Wednesday, December 1, 2010

Today, and with luck, we will have some early morning showers, with an isolated thunderstorm arriving in the afternoon. It will be cooler as THE FRONT moves through. By tonight we will see a 20 degree drop in temperatures. Our High today will only reach 73F while our Low tonight will hit 40F. The relative humidity is 94% and the dew point is 63/ The barometer is steady at 30.04. Our sunrise will come in another hour and a half at 6:55am. Our sunset will occur this evening at 5:28pm. Our winds will be out of the Northwest at 5 to 10 mph. Directly over the front, we are told we will see winds to 25mph.

This Great Blue Heron has been hanging out in the creek. This is a very young bird.

This is an Angle Trumpeter Sherry planted last spring. It is one beautiful flower!

The Beds are in and being filled as time permits. Sherry planted two of the bed today, with starts we started on November 15th. The third bed will be completed tomorrow, and we will plant this one in cole crops and potatoes. While Sherry worked on the beds, I completed the pen. Tomorrow we get our piglet and our chickens.
This beautiful rainbow appeared on our way to Sebring this morning.
And here is Sherry's very first papaya! She has been trying for three years now to get fruit. This is the first, as all of the others fall prey to the coons or the cold. It was really very tasty, a cross between a melon and a peach. We hope for more soon! Sherry collected the seeds, as she thinks this strain is cold hardy.

I am up at 4:45am this morning, thanks in large part to a massive 'Charlie horse' in my calf that had me dancing around the bedroom, whimpering like a baby. Oh the pain! Fortunately, I could 'pound it out', which gave me some relief.

Two nights ago, we went to look at the new addition to our farming operation. The Shoats had escaped from the pen, and were running loose around the place. Todd said they liked to get out and eat the "a-kerns" (we have a great crop from the Oaks this season, and the acorns are everywhere in great numbers) and 'wall-er' in the creek mud (there is no water to speak of, as we have had no rain in a month or more). The sow is confined to the pen (a 16' square structure of heavy gauge wire with a kick board along the bottom which is designed to allow a toe-hold to 'jump out' should the hog come after you). Todd was explaining the construction of his pen when Bill L. showed up to ask Todd along on a hog hunt that evening. Bill L is a very large man who works for the local electrical co-op and lives on the outside of town. He and Todd are the same age, and are great friends. So there we are, examining the sow and watching the children chase the sloats around the yard. Todd comments on the fact that the sow pig is "mean as a snake". Bill made the observation that " can piss on their face... and they won't be so mean, seeing they got the smell of a Man on them...". Ethan ( who just celebrated his 12th Birthday), pipes up and says " don't work. I pissed on that sow a dozen times and she's still mean...". Bill, taken aback at being contradicted by a youngster, shot back "...I said Man piss. You ain't nothin' but a boy...". The exchange was interesting, if not humorous.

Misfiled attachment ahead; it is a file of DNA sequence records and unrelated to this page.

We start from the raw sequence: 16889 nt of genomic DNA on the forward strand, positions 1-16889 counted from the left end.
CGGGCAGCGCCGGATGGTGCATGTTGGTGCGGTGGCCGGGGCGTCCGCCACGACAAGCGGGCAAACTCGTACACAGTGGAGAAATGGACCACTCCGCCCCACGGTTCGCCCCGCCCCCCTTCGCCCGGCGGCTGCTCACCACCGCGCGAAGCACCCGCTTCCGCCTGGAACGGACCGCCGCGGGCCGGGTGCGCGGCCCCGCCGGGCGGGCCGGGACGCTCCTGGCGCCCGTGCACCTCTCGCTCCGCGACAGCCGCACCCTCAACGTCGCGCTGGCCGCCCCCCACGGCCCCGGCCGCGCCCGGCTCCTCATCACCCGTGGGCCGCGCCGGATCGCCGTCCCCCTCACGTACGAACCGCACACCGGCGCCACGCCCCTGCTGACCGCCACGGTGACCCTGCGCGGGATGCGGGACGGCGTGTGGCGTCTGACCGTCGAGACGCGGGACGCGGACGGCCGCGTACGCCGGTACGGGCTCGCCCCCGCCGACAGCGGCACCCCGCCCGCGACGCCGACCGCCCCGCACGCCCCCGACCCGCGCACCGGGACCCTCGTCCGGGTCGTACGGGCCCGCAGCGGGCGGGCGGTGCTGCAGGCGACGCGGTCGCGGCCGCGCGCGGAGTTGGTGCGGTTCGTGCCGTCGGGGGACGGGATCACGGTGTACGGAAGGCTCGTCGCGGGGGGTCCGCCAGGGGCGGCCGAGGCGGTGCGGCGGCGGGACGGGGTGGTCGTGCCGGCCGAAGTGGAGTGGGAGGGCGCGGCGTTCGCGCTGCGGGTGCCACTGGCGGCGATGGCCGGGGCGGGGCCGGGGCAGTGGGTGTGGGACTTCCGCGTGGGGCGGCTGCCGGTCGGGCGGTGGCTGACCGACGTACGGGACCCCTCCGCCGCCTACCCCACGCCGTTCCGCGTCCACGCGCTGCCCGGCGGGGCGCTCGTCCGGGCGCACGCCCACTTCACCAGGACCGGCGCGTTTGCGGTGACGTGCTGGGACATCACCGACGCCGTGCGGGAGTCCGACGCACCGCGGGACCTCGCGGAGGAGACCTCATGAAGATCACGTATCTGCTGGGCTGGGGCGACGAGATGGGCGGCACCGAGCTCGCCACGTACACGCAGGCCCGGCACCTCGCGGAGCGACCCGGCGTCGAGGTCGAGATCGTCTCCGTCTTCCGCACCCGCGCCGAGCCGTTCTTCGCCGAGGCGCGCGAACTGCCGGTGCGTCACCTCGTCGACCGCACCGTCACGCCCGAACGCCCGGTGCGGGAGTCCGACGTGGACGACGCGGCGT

Well, I must get started on my coop this morning. It should be done by tomorrow, as I go to pick up the fowl. We hope the piglet will come tonight. I have much to do to prepare for the operation. I have learned over the years that the biggest mistake anyone can make with chickens and livestock is to 'put the cart before the horse' and not have the pens and shelters in place and ready to receive the birds/livestock. Varmints are a huge problem here, and building pens to protect against these pests is fundamental to successful animal husbandry.

Well, enough of this. It is time to get started with my day.

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